When Editor-in-Chief Richard Backus caught up with Bill at the 2004 Portland, Ind., show, he informed Richard that he had just recently finished restoring the engine. During the restoration, he sent the Badger’s piston to Paul and Bill Debolt at Debolt Machine Inc., Zanesville, Ohio, to have them sleeve it. Debolt first shaved the piston down, fit a cast iron sleeve onto it, then re-machined the ring lands and wrist pin hole. The 5/8-inch ring lands that came from the factory were re-cut to 1/4-inch. As opposed to sleeving the cylinder, the piston was sleeved because it is much easier to shave a piston down on a lathe than it is to bore a 12-inch-deep hole in a huge piece of cast iron, and most machine shops don’t have a boring bar large enough for a job like that anyway.

Most everything was so rust-pitted that the valves and seats had to be ground, the head shaved, rod turned and flywheels spun. Most of this work was done by a couple of local machine shops in Bill’s hometown. Once everything was machined, Bill started in on the assembly, and was able to reuse the original bearings, as they were in good shape. Before the assembly was completed, he painted the engine and all the appropriate parts the correct shade of green originally found on the Badger. A local pinstriper, Betty Daun, painstakingly striped the engine per factory photos. Bill then cut new channels for the cart and bolted them to the original trucks.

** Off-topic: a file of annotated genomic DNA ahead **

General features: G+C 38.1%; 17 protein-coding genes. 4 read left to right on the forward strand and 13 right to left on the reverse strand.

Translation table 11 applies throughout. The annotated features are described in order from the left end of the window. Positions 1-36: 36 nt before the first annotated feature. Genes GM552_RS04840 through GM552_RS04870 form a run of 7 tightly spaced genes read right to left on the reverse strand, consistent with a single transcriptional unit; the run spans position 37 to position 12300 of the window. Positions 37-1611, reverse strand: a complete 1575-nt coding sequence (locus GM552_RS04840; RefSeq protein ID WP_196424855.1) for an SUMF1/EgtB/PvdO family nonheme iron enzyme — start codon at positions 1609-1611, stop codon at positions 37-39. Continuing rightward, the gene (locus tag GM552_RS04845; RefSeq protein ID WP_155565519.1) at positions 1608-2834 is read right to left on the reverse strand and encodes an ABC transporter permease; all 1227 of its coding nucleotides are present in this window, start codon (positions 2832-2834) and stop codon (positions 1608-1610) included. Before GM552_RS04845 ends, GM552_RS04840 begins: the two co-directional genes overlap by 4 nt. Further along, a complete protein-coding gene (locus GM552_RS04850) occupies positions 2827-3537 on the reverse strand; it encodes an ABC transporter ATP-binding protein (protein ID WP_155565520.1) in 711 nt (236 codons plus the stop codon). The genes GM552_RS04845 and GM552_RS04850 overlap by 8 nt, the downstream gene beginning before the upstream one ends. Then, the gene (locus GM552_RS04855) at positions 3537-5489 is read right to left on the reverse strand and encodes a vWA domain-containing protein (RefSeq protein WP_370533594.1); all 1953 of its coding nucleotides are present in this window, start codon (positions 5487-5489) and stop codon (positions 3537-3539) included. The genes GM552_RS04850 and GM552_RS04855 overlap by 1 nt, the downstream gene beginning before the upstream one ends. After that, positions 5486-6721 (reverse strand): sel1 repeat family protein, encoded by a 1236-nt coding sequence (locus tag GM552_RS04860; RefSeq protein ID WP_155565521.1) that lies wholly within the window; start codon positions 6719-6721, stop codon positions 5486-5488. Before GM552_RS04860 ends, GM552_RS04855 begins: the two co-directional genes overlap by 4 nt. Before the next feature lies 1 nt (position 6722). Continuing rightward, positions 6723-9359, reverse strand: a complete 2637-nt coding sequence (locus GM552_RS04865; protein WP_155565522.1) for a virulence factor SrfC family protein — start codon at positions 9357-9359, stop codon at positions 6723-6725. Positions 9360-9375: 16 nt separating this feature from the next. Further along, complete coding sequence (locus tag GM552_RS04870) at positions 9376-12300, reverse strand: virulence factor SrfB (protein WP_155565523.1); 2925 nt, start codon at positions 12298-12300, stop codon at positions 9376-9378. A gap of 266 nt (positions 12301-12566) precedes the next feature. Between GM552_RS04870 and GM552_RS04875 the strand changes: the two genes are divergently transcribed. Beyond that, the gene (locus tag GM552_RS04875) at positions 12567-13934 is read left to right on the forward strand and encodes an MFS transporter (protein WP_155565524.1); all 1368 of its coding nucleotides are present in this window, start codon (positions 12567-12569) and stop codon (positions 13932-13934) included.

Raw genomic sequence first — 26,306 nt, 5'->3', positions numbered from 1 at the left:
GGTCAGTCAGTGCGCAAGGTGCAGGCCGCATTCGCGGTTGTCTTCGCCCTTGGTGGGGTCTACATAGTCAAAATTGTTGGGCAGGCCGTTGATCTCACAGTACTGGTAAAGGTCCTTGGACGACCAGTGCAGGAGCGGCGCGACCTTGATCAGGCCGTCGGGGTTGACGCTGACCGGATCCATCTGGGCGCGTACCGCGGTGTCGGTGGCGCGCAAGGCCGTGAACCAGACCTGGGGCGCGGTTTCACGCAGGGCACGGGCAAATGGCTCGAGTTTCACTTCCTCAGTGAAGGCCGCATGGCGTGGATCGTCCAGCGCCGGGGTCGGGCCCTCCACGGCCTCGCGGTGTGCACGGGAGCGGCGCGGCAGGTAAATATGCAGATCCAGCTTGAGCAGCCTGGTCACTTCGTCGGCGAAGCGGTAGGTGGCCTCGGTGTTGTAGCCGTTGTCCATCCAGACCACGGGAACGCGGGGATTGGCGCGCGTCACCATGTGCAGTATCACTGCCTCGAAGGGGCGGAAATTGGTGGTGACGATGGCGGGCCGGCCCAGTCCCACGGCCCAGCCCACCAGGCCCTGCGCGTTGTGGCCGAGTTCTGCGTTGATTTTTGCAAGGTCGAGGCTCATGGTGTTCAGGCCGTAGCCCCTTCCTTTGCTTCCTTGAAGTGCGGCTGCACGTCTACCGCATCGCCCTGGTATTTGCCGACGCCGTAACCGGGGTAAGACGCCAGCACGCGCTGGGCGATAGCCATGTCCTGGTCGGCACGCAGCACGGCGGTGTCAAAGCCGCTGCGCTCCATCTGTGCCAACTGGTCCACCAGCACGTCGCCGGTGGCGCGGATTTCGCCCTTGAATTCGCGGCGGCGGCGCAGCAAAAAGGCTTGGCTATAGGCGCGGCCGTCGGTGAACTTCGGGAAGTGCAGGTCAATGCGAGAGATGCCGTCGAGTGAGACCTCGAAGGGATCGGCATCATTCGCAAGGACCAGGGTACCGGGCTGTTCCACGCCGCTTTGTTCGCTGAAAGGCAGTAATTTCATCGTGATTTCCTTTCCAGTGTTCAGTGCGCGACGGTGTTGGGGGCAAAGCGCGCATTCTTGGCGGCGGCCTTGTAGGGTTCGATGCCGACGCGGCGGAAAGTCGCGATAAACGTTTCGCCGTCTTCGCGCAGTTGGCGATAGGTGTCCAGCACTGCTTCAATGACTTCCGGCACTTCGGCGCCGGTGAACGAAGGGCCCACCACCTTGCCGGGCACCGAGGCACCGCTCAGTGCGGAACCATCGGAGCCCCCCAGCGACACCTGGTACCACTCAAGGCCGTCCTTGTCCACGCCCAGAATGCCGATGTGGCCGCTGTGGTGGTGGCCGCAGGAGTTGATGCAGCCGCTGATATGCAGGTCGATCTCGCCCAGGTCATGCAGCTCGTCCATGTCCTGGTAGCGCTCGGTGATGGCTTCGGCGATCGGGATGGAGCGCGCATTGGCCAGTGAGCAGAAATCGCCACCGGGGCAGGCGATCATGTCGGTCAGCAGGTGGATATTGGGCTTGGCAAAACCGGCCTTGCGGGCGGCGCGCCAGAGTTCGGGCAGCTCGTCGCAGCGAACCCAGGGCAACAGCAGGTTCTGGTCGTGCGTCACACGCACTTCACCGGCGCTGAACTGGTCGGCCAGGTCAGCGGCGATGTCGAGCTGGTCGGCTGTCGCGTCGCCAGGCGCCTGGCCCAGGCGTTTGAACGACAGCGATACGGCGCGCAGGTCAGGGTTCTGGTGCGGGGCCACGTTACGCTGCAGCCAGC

The old muffler was in bad shape externally, so Bill made a new housing around the muffler’s original innards. Finally, all that was left was to construct a gas tank and cooling tank, since the originals were missing. Bill wanted to extend a special thanks to Jim Keets in Minnesota for supplying him with the necessary dimensions for these tanks, made by a local tinsmith, which turned out great.

A collection of about 25 engines sits in Bill’s garage, two of which are also Badgers – a 6 HP tank-cooled and a 6 HP hopper-cooled. His collection consists mainly of C.P.&J. Lauson, John Lauson and Lauson-Lawton engines, which is why the collector in Baraboo approached him in the first place.

This Badger in particular is very rare, according to Bill, and up until a few months ago was the only 12 HP igniter-fired and tank-cooled model known. The only other one is owned by Bradley Styles on the East Coast, but his is missing a few must-have parts. According to Bill, only eight or nine 12 HP igniter-fired Badgers exist, but most are hopper-cooled.

Bill has his dad to thank for giving him the old iron bug. He claims his dad, Don, helped out a lot on the Badger project and offered his expertise, as well as his nice, warm garage to work on his engines in the winter months. Bill, Don and Bill’s brother, Tom, have each restored a gas engine every winter for the past five or six years.

Now that Bill has what everyone else wants, it’s not likely he’ll part with it anytime soon. But he does show it annually at Portland, Baraboo and the Chilton, Wis., Steam Antique Engine Club Show, so you can view this beautiful engine there while shooting the breeze with Bill.

Anyone with information or literature on the Badger line is encouraged to contact Bill, as he is always interested in learning more about the line.

Contact engine enthusiast Bill Winkler at: (920) 894-7614;